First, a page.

One potential solution could involve requiring intermediaries to stake a predetermined percentage of MKR tokens in an individual “borrower pool” based on the size of the deal. For example, if someone wants a $10M loan, then perhaps they must stake $1M of MKR tokens in addition to meeting other collateral requirements. This idea is at the seed stage, but I think there could be possibilities of using the MKR token in novel ways to require borrowers and intermediaries to put additional skin (5-20% of equity capital) in the game.

Overall, the securitization framework between intermediaries and Maker needs to be airtight. This will require a good deal of transparency from potential intermediaries, the public nature of which may be different from a typical lending agreement. Borrowers will likely request some flexibility from Maker on this front, but ultimately Maker must ensure the viability and integrity of potential those seeking to borrow, and the market value and liquidity of the collateral they post.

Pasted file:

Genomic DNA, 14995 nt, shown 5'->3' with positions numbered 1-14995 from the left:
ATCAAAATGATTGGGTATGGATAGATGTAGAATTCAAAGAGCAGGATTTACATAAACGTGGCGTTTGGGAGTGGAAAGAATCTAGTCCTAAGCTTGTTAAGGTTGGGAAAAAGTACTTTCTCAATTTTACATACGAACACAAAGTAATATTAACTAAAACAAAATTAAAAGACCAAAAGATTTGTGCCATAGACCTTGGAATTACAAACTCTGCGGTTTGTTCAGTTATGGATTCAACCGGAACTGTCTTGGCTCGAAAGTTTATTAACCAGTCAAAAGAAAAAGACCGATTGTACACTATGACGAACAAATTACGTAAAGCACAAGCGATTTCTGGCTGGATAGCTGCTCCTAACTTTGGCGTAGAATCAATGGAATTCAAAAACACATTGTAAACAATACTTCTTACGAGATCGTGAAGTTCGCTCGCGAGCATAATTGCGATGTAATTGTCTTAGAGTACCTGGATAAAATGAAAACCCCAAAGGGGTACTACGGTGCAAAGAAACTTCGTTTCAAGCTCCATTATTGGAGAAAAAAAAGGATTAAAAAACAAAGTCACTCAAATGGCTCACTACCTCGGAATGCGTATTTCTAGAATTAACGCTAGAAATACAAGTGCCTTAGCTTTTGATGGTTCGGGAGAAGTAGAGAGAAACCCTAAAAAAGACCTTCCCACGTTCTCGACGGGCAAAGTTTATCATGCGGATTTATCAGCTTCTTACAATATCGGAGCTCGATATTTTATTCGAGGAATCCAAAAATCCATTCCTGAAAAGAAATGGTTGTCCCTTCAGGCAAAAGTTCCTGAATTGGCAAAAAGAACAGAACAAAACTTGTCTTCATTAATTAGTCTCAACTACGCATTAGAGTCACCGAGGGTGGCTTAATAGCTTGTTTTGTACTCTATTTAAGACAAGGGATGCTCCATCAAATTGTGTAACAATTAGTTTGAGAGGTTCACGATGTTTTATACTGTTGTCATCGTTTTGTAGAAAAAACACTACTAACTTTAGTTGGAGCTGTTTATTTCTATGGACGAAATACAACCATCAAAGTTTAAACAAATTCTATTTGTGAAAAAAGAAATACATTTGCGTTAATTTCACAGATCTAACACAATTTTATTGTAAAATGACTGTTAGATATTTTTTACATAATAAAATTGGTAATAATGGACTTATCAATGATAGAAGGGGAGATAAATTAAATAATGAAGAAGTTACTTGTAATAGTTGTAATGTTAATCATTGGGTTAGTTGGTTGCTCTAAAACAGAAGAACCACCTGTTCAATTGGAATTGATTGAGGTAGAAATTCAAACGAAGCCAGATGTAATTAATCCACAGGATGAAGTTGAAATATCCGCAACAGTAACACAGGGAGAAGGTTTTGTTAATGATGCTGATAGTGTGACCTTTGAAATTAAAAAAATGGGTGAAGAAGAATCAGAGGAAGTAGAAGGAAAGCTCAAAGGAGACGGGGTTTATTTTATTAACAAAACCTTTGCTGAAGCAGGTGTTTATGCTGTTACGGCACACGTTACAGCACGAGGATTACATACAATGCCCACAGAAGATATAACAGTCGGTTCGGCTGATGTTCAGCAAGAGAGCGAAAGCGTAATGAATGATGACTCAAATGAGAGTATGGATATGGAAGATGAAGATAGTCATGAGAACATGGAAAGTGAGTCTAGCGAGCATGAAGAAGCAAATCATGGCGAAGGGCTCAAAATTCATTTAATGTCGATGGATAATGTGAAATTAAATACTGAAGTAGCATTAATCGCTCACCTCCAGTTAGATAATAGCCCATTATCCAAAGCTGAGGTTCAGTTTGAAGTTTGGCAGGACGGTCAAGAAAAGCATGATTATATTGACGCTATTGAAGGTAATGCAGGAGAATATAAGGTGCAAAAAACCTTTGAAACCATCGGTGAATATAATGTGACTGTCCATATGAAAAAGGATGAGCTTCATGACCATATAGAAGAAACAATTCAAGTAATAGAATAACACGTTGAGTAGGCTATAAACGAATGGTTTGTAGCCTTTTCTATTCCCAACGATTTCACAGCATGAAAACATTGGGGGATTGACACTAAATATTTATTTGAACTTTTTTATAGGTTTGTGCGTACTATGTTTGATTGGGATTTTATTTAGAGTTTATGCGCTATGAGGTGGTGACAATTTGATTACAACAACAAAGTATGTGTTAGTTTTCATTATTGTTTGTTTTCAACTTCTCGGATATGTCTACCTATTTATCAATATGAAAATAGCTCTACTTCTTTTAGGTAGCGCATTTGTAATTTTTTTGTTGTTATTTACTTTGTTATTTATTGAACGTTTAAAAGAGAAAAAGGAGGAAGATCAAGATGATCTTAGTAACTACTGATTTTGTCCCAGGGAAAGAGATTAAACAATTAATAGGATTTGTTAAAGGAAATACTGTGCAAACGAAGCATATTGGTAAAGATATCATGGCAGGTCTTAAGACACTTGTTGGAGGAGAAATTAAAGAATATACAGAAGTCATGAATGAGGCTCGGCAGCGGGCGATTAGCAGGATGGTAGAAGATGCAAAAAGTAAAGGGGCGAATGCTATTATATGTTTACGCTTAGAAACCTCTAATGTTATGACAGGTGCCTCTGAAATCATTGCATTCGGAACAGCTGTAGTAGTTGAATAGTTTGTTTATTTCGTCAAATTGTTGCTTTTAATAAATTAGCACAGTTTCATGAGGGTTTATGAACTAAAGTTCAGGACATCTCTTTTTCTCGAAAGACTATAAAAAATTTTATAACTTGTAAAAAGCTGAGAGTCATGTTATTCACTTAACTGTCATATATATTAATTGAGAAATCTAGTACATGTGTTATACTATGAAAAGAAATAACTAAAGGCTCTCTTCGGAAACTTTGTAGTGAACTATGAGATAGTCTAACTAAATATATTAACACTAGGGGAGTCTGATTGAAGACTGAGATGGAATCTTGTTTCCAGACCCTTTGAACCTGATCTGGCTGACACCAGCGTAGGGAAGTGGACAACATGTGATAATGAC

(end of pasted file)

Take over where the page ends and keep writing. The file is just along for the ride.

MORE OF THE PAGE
(3) Clean Money Initiatives

The last consideration involves the integration of Clean Money Initiatives for this framework. If the community decides to move forward on this front, perhaps we could create a dedicated pool of credit (Climate Credit Fund) with a hard cap (i.e., $50M to start) for climate-focused lending on an experimental basis with specific underwriting standards designed for climate-based projects.

Maker would also need to strictly define the types of climate-based projects that would be acceptable. For simplicity, only very clear-cut clean energy proposals with broad-based community support should have the capacity to access the fund initially.